With a population of 1.4 billion, China plays an important and influential role in the global economy – and its graduate labour market plays a part in that.
There are many reasons why Chinese students with an international education are in demand in China. Employability in Focus, a 2019 report by the British Council, finds core advantages of you studying abroad include developing better interpersonal and communication skills, improved English language, and enhancing problem-solving and analytical skills. Additionally, studying overseas tends to broaden international networks, increasing your ability to work with a diverse client base.
However, there can also be a down side to studying abroad. If you’re studying on a one year master’s programme it’s difficult to complete internships, which are a common requirement in the Chinese market. Some Chinese recruiters have also been concerned returning graduates can be unrealistic regarding salary expectations when in competition with domestic students studying at universities in China. It’s also important to keep up to date about the Chinese market when studying abroad, to remain commercially aware.
Beijing, Shanghai, Shenzhen and Guangzhou and Tianjin are amongst the most popular places for students to find work, and many multinational companies have their Asian headquarters in one of these east coast locations on the mainland – as well as in Hong Kong. Beyond these, growing cities such as Chengdu, Suzhou and Dalian also attract students
Due to the growth in China’s IT and mobile internet services sector there are a number of opportunities and roles available. Companies such as Tencent, Baidu and Alibaba have a great presence in the market and represent the potential in this sector for increasing graduate opportunities across all service areas.
Recruitment timelines in China
As the recruitment landscape in China is so diverse, it’s difficult to provide a comprehensive overview. The recruitment timeline in China for foreign investment enterprises or local private enterprises is generally August to October which can make it difficult for one year master’s students to apply. However, many employers are starting to use remote methods of recruitment, such as video interviews, Skype interviews or, if they have a UK office, setting up interviews here. We also organise careers fairs throughout August in Beijing, Shanghai and Hong Kong, specifically aimed at students looking to return to mainland China or Hong Kong after graduation.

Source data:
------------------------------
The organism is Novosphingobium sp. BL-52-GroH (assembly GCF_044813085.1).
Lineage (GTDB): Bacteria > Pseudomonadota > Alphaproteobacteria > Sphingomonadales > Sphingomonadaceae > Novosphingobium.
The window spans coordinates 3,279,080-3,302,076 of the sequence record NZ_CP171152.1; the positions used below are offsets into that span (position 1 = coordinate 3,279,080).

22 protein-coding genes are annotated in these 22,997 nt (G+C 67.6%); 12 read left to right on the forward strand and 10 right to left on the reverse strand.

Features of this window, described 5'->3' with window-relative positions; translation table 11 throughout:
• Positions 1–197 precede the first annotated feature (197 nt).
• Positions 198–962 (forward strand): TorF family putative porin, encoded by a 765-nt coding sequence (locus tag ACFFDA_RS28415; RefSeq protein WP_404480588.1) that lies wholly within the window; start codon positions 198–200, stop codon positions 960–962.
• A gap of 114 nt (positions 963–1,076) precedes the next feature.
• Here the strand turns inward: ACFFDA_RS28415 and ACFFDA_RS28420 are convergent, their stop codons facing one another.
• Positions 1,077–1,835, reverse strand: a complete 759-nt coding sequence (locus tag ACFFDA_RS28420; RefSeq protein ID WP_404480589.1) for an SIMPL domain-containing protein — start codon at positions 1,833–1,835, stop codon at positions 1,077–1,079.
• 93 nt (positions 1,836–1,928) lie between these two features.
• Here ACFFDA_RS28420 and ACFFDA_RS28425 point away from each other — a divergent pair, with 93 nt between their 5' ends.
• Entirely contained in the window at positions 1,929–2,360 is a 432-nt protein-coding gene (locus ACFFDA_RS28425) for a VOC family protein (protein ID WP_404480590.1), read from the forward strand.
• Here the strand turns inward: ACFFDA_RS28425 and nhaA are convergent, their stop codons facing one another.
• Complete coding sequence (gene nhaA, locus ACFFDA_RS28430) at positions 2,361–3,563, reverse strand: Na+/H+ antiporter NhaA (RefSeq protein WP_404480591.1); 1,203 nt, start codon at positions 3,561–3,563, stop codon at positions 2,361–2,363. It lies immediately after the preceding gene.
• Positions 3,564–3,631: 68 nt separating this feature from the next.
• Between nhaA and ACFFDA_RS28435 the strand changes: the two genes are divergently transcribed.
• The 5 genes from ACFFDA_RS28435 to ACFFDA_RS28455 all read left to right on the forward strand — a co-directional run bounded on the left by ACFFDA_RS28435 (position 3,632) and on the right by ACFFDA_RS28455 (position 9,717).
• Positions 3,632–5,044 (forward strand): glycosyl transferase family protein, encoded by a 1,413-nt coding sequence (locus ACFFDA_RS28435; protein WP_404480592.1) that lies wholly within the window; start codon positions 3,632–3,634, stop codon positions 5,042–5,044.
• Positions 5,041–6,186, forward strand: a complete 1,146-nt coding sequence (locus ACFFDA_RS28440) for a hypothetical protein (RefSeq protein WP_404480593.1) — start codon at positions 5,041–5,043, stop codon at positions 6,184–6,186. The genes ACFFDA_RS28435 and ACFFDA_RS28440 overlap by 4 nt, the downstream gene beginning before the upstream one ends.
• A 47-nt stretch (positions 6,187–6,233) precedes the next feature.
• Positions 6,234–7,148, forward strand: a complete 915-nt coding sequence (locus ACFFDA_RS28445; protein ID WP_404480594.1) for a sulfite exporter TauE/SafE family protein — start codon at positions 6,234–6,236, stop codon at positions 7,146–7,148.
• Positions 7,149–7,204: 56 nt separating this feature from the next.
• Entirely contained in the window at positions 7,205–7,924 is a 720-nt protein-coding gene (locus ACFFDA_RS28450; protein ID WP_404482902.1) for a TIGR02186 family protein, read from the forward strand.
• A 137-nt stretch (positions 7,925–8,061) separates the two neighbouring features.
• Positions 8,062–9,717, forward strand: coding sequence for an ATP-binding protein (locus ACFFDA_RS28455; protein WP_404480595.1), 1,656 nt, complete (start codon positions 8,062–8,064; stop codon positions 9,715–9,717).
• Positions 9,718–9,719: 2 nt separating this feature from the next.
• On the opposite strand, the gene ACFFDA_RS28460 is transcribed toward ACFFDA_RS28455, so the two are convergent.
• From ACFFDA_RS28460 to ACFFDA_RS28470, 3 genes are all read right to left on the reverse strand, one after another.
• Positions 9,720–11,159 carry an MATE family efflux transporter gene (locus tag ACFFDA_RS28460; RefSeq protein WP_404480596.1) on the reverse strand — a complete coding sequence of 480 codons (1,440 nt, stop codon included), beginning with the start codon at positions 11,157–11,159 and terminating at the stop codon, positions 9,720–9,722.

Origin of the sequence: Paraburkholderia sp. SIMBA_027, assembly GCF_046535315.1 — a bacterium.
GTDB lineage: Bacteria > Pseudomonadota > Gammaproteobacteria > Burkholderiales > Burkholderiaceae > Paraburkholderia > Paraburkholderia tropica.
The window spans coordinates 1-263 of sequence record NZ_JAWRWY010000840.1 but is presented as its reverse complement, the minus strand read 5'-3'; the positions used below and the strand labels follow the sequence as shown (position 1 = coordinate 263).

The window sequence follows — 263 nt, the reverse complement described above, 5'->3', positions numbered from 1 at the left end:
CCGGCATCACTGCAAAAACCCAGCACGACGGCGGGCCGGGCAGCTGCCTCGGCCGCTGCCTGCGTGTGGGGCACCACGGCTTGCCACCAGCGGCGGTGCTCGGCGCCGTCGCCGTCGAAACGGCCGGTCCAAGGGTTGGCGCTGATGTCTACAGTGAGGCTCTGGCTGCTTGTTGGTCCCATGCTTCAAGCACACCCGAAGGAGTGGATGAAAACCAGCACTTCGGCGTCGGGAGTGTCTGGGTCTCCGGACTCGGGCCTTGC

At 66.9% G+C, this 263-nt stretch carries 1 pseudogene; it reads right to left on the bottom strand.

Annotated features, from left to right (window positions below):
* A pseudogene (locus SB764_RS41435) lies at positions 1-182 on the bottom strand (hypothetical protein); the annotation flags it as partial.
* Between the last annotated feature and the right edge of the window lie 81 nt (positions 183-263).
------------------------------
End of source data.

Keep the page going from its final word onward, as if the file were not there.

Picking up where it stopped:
Developing your network
There are strategies you can use whilst here in the UK to help you prepare for your return. One recommendation would be that you could start networking with LSE alumni who have found roles in China. To help you connect you can use platforms such as LinkedIn or the LSE alumni associations in Beijing, Shanghai and Hong Kong. We have also run a remote version of our Meet an Alum programme with alumni based in China.
Most companies and organisations in China have official accounts on social media sites and advertise positions through them. The main platforms to use are Weibo and WeChat.
Searching for opportunities
If you’re keen to start searching for roles in China whilst you’re in the UK, CareerHub usually has a selection of live vacancies in China – however, it’s a good idea to diversify and use some of the following Chinese job sites to look for roles:
Chinese language job sites
English language job sites
You could also look at the Going Global resource for employment information guides for a range of countries.